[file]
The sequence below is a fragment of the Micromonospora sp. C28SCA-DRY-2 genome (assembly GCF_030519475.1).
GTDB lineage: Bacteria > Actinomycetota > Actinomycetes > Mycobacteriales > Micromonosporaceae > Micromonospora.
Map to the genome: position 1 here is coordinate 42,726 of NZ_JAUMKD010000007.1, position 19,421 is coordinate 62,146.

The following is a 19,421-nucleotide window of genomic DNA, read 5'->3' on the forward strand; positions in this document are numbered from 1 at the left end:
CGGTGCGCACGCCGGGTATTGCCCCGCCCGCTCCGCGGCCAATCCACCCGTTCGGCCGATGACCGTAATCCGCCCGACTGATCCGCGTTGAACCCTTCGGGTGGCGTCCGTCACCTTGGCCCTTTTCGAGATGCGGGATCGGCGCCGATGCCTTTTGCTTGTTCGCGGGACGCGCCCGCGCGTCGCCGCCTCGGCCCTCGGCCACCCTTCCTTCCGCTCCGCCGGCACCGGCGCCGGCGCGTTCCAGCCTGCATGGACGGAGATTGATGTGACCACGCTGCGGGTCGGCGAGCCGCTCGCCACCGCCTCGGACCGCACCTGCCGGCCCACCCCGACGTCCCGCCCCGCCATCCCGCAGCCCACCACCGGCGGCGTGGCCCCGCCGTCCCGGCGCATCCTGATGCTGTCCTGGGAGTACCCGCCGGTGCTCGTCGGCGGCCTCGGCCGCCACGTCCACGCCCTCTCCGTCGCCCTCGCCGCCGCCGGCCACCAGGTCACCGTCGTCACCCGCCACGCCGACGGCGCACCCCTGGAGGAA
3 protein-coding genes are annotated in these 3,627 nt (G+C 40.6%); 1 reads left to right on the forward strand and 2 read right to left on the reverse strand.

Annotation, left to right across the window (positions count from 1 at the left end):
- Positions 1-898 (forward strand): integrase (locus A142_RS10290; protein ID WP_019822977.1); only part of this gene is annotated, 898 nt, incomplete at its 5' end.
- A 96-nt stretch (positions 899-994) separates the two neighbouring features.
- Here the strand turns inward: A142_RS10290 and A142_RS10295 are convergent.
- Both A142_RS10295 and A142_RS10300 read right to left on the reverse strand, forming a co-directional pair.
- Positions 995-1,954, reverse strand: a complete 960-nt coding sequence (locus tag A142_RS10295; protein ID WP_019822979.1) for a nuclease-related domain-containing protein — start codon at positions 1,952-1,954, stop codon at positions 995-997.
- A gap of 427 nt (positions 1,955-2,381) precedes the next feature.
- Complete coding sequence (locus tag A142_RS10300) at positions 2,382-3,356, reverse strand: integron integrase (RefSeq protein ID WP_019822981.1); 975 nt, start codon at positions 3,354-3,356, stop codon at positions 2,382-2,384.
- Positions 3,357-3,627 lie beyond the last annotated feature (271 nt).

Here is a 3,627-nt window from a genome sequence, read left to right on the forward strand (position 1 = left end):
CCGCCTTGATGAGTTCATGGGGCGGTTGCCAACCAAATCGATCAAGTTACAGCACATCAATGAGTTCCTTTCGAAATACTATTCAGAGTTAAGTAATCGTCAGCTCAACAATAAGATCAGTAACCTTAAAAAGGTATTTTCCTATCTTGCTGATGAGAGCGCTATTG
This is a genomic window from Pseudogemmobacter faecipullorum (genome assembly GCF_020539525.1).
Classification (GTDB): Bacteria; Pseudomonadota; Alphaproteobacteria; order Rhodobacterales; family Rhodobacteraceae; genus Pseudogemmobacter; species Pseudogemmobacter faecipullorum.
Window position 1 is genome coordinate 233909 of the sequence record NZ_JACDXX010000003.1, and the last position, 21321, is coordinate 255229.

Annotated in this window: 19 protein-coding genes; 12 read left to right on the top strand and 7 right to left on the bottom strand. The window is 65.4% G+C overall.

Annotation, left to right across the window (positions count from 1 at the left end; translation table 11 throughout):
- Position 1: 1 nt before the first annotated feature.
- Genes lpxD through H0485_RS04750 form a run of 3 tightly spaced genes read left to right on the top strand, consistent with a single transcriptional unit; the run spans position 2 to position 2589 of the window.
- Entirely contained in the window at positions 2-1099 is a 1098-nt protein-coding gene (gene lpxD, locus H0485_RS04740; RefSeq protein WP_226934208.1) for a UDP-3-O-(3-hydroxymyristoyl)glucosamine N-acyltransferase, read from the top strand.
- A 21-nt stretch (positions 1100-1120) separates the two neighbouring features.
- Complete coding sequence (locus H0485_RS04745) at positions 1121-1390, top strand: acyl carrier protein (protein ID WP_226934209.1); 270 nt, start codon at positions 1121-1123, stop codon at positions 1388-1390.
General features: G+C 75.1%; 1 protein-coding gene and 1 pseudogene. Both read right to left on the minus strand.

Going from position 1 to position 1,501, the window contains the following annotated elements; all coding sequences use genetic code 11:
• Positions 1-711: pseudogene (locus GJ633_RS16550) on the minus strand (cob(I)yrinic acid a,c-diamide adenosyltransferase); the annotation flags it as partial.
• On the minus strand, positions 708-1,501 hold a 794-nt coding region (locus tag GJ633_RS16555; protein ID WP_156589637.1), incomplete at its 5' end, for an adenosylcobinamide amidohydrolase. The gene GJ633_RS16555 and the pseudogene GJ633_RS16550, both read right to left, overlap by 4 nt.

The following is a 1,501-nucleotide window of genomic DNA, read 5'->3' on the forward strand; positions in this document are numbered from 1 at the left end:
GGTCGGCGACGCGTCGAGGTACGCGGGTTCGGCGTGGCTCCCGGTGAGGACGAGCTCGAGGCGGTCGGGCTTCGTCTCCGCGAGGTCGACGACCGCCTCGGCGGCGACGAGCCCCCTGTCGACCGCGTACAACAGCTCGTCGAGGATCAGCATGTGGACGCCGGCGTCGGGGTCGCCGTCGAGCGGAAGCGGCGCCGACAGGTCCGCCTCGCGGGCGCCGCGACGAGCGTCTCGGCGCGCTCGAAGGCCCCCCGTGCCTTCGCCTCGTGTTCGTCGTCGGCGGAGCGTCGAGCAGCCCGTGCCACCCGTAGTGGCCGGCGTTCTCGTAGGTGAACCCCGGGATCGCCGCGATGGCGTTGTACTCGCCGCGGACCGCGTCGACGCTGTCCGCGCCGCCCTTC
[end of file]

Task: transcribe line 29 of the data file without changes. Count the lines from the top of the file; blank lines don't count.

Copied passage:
Going from position 1 to position 1,501, the window contains the following annotated elements; all coding sequences use genetic code 11: